By Jim Beard
Photos courtesy Universal Studios Home Entertainment
Super hero television theme music shouldn't make a thirteen year-old boy want to bawl like a baby.
Burned into a multitude of TV viewer brains for its haunting, ghostly notes, that poignant piano piece at the end of each "Hulk" episode, entitled "The Lonely Man", will forever more encapsulate the utterly lonely and soul-searching David Bruce Banner.
Luckily, that isn't the only thing that plants "The Incredible Hulk" TV series firmly in the bedrock foundation of latter-20th century pop culture. A few other aspects formed the show into Marvel's longest running – and arguably most-popular - television series to date. And with mere months remaining until ol' green genes bashes up big screens nationwide beginning June 13, what better time to take a look back on this small screen classic?
Bill Bixby as David
Banner and Lou
Ferrigno as the Hulk
1977 saw the introduction of Marvel's green-skinned goliath to the boob tube in the form of two Universal Television stand-alone movies, "The Incredible Hulk" (ostensibly the pilot episode), and "The Incredible Hulk: A Death in the Family." Early 1978 brought the beginning of the ongoing series, which ran until mid-1982—culminating in 82 episodes. What Spider-Man, Captain America, and Dr. Strange all failed to accomplish in the 70s, the Hulk smashed into a success. Who says it isn't easy being green?
At its core, the show more than benefited from its stars. Talented actor Bill Bixby played scientist Dr. David Banner with humble charm and just the right touch of gravitas. We might've been treated to Larry Hagman in the role but a character named J.R. Ewing came a'callin' and the rest is TV history. The Hulk role was greatly filled out by muscle-bound bodybuilder Lou Ferrigno, though James Bond's nemesis "Jaws", tall guy Richard Kiel, first had the part. Kiel wasn't ripped enough, reportedly, but Ferrigno jumped in and made us believe the Hulk was not only real but someone you didn't want to get in the way of.
Week after week, viewers tuned into "The Incredible Hulk" and witnessed a man on the lam. Dr. Banner had anger-management issues ("…don't make me angry. You wouldn't like me when I'm angry.") and Hulked-out due to a self-administered dose of gamma radiation. His life shattered and accused of a murder he didn't commit, Banner traipsed across the back lot – err, countryside, desperately hoping to control his inner monster and avoid a nosy reporter dead set on a scoop. The premise resembled another popular show of the past, "The Fugitive", and the same vicarious thrill that people received peeping at a hunted man translated into solid ratings for the verdant-hued Hulk.
Kids who watched the show and also followed the Hulk's Marvel comic book adventures noticed a few differences between the TV star and their four-color hero. There was no gamma bomb explosion for David Banner, only a funky laboratory with what passed in the 70s for high-tech equipment. The Hulk didn't speak in the episodes, nor was he bullet-proof – though he did have a curiously Wolverine-like healing factor. General "Thunderbolt" Ross and his lovely daughter Betty were also absent, as well as infamous Hulk foes such as the Leader or the Abomination, and the Jade Giant did not bound effortlessly through the air like a hyperactive kangaroo. Unlike his comic book counterpart, a studio budget dictated the limits and constraints of the TV Hulk's life.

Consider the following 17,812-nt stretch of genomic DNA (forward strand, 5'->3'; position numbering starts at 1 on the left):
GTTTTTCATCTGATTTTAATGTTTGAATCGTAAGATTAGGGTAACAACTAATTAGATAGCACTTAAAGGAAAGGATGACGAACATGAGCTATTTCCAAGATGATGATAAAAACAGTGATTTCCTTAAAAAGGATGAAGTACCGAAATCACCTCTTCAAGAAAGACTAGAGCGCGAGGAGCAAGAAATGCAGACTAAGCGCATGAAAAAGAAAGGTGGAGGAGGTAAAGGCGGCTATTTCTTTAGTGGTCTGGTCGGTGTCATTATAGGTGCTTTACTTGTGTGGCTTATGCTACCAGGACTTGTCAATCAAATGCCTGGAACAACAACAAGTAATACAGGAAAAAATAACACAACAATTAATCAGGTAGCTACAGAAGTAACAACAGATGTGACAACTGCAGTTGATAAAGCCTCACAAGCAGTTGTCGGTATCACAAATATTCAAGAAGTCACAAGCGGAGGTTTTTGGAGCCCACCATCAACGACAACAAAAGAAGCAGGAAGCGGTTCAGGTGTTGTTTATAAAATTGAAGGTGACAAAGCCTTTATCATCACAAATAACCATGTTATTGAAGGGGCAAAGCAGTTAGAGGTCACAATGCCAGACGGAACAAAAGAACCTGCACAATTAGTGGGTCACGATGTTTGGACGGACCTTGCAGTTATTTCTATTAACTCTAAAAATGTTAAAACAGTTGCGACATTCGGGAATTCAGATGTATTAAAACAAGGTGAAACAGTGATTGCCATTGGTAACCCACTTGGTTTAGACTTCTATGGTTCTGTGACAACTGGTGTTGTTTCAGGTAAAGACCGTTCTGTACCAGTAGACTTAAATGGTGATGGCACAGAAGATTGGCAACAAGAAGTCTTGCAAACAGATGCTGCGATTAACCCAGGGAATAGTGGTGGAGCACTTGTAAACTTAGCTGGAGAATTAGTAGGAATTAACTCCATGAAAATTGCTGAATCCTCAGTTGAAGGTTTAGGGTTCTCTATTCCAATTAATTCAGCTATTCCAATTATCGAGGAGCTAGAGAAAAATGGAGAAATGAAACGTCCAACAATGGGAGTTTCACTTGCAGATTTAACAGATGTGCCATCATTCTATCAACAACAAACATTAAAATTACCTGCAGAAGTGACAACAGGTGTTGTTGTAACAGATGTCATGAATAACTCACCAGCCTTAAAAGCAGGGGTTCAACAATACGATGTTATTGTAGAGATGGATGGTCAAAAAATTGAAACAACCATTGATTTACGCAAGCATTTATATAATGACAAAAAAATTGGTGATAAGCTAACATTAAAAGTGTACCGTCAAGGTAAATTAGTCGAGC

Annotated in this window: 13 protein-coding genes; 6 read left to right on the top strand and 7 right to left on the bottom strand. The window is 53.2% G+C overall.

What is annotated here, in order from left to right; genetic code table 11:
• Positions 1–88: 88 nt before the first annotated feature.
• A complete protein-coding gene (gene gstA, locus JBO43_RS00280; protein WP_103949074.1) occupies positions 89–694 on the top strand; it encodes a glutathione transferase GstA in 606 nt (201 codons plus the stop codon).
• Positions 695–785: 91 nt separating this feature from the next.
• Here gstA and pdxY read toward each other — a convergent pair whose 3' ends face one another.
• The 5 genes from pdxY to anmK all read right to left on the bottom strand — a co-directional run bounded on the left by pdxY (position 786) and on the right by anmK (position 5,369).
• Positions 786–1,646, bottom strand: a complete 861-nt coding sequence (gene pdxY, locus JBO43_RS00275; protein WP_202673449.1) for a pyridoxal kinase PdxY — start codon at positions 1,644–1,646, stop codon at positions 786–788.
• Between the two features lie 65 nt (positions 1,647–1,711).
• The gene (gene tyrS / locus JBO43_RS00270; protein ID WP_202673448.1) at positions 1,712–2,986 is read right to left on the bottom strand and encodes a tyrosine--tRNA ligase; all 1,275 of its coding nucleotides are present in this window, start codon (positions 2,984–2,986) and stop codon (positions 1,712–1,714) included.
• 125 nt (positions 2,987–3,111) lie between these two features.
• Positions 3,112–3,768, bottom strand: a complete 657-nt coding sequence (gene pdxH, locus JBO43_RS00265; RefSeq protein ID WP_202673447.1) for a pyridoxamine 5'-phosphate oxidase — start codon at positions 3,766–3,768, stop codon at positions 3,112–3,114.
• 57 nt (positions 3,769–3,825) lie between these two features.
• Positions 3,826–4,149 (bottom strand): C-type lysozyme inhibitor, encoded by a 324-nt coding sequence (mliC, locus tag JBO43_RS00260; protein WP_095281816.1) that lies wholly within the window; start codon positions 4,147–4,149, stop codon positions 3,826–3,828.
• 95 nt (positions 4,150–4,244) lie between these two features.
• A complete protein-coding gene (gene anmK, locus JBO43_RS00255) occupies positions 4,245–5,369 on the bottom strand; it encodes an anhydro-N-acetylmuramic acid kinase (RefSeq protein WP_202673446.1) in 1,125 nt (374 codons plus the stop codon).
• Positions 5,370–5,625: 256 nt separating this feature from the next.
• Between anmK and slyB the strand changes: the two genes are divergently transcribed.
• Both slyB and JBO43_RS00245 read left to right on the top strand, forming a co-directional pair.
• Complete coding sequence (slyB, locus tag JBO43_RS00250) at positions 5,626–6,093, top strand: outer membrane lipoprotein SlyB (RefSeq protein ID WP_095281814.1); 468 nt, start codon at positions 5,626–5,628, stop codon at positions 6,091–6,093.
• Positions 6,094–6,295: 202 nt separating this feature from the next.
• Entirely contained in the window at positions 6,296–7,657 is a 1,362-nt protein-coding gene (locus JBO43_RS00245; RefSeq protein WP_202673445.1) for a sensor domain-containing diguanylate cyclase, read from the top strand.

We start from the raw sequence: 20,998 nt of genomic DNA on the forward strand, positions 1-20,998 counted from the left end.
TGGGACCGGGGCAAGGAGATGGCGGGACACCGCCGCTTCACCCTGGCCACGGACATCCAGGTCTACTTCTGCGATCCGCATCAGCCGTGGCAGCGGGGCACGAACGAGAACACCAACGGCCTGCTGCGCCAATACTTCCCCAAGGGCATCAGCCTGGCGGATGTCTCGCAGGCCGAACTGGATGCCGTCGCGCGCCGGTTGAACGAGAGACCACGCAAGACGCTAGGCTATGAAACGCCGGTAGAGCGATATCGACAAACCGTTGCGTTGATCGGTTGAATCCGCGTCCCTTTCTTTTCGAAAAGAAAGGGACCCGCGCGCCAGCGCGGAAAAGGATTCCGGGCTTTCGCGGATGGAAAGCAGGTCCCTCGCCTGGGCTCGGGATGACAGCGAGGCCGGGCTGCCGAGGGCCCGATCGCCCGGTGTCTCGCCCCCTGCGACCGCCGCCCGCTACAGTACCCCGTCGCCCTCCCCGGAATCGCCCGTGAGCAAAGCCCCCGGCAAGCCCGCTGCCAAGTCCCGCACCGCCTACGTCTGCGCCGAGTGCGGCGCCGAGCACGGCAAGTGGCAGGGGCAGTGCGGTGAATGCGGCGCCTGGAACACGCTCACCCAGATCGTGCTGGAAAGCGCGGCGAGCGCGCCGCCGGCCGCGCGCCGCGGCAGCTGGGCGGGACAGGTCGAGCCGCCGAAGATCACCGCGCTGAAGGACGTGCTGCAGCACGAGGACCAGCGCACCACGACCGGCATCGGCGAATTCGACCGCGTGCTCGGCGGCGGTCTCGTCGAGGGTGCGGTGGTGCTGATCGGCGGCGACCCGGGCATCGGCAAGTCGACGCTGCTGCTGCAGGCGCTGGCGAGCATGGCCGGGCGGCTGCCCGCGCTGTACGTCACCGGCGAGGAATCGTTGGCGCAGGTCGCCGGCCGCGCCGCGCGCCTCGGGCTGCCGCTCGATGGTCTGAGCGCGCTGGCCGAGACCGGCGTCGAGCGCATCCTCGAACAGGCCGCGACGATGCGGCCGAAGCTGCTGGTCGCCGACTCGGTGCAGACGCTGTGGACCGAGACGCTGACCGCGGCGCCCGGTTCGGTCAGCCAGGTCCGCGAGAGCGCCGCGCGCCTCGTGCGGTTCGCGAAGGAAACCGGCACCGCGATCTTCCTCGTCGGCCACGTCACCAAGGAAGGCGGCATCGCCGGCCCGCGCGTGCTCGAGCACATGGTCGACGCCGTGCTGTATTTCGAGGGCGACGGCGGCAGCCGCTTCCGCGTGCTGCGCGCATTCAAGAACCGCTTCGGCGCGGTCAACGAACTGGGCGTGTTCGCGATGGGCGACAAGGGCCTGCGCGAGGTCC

Bill Bixby as
One could make merry at Ferrigno Hulk's penchant for wearing little green slippers (only when running on concrete, mind you!) or at the producer's loathe to call his central character "Bruce" (not "manly" enough, reportedly!) but in all, "The Incredible Hulk" entertained millions of viewers week-in and week-out for five whole years. Few super heroes can claim such a successful translation into a medium outside their stapled, paper stomping grounds. The Hulk's out-stomped 'em all.
The show was brought to a close in 1982 but ol' Jadejaws managed to irradiate his broadcast future in the form of three original TV movies in 1988, '89, and '90. Bixby and Ferrigno leaped back into their Jekyll & Hyde personas and trotted out what amounted to something of an ersatz "Marvel Team-Up" for television.
"The Incredible Hulk Returns" introduced the Mighty Thor to live-action and the wonders of a gamma-spawned partner. It wasn't exactly the comic book Thor that most people could identify with and hopes for a Thor spin-off got hammered. Next up was "The Trial of the Incredible Hulk" and the TV debut of the Man Without Fear, Daredevil. The Hulk didn't seem to think much of Rex Smith's portrayal of Matt Murdock and viewers turned a blind eye on more spin-off wishes. 1990's "The Death of the Incredible Hulk" was aptly named – David Banner finally finds a cure for his Hulk outs: the cessation of life.
A good character never dies, though. The Incredible Hulk breathes again on DVDs of the original show, reminding us all of a simpler time when a big, green humanoid could run around growling and bending a whole lot of steel bars, sticking like Cupid's arrow in the hearts of millions.
Lou Ferrigno as
This summer brings the big-budget theatrical release of "The Incredible Hulk." Maybe it isn't exactly a remake of the TV series, but its creators are on record as being fans of Bixby, Ferrigno & Co. Though we may not witness a CGI Hulk tromping and stomping around in tiny green slippers we can be sure that the spirit of the TV show lives on in its 2008 cousin.
Cue "The Lonely Man".
Need some Jade Giant right now? Read classic Hulk stories in Marvel Digital Comics Unlimited! And remember: "The Incredible Hulk" comes to a theater near you on June 13!